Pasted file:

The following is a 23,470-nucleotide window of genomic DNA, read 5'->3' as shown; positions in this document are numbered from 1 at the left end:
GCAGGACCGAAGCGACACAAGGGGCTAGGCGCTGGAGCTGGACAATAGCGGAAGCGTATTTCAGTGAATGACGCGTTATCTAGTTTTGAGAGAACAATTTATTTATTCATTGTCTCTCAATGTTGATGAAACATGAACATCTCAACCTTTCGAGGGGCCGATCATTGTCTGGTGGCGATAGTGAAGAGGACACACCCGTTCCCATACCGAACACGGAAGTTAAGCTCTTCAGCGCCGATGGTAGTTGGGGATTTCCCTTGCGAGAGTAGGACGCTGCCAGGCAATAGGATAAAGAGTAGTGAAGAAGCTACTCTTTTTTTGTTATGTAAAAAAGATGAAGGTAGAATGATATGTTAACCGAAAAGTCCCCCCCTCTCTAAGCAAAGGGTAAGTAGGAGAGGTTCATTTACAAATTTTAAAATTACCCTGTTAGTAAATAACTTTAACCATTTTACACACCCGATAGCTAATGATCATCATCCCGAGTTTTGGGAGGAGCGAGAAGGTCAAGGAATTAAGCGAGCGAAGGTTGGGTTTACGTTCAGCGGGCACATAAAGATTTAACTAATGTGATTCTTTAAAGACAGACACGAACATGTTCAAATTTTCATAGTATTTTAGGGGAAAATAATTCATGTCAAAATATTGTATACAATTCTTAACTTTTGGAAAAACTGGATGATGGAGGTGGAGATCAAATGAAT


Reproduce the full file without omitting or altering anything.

The following is a 23,470-nucleotide window of genomic DNA, read 5'->3' as shown; positions in this document are numbered from 1 at the left end:
GCAGGACCGAAGCGACACAAGGGGCTAGGCGCTGGAGCTGGACAATAGCGGAAGCGTATTTCAGTGAATGACGCGTTATCTAGTTTTGAGAGAACAATTTATTTATTCATTGTCTCTCAATGTTGATGAAACATGAACATCTCAACCTTTCGAGGGGCCGATCATTGTCTGGTGGCGATAGTGAAGAGGACACACCCGTTCCCATACCGAACACGGAAGTTAAGCTCTTCAGCGCCGATGGTAGTTGGGGATTTCCCTTGCGAGAGTAGGACGCTGCCAGGCAATAGGATAAAGAGTAGTGAAGAAGCTACTCTTTTTTTGTTATGTAAAAAAGATGAAGGTAGAATGATATGTTAACCGAAAAGTCCCCCCCTCTCTAAGCAAAGGGTAAGTAGGAGAGGTTCATTTACAAATTTTAAAATTACCCTGTTAGTAAATAACTTTAACCATTTTACACACCCGATAGCTAATGATCATCATCCCGAGTTTTGGGAGGAGCGAGAAGGTCAAGGAATTAAGCGAGCGAAGGTTGGGTTTACGTTCAGCGGGCACATAAAGATTTAACTAATGTGATTCTTTAAAGACAGACACGAACATGTTCAAATTTTCATAGTATTTTAGGGGAAAATAATTCATGTCAAAATATTGTATACAATTCTTAACTTTTGGAAAAACTGGATGATGGAGGTGGAGATCAAATGAAT